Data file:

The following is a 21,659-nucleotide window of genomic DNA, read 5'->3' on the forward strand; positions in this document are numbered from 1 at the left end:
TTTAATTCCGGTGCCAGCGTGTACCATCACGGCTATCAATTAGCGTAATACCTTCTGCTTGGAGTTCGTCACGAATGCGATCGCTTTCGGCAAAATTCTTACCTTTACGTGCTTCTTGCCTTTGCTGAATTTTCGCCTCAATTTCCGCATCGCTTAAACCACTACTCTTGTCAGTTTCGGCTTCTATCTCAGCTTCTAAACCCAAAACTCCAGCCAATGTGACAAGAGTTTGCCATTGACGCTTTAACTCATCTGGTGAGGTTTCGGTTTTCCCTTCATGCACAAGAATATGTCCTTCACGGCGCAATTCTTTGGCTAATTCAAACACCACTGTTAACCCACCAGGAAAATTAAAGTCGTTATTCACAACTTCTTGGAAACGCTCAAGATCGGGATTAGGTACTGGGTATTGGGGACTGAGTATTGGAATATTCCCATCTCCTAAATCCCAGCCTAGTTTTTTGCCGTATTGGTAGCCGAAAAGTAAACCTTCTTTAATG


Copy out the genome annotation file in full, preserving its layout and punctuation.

The following is a 21,659-nucleotide window of genomic DNA, read 5'->3' on the forward strand; positions in this document are numbered from 1 at the left end:
TTTAATTCCGGTGCCAGCGTGTACCATCACGGCTATCAATTAGCGTAATACCTTCTGCTTGGAGTTCGTCACGAATGCGATCGCTTTCGGCAAAATTCTTACCTTTACGTGCTTCTTGCCTTTGCTGAATTTTCGCCTCAATTTCCGCATCGCTTAAACCACTACTCTTGTCAGTTTCGGCTTCTATCTCAGCTTCTAAACCCAAAACTCCAGCCAATGTGACAAGAGTTTGCCATTGACGCTTTAACTCATCTGGTGAGGTTTCGGTTTTCCCTTCATGCACAAGAATATGTCCTTCACGGCGCAATTCTTTGGCTAATTCAAACACCACTGTTAACCCACCAGGAAAATTAAAGTCGTTATTCACAACTTCTTGGAAACGCTCAAGATCGGGATTAGGTACTGGGTATTGGGGACTGAGTATTGGAATATTCCCATCTCCTAAATCCCAGCCTAGTTTTTTGCCGTATTGGTAGCCGAAAAGTAAACCTTCTTTAATG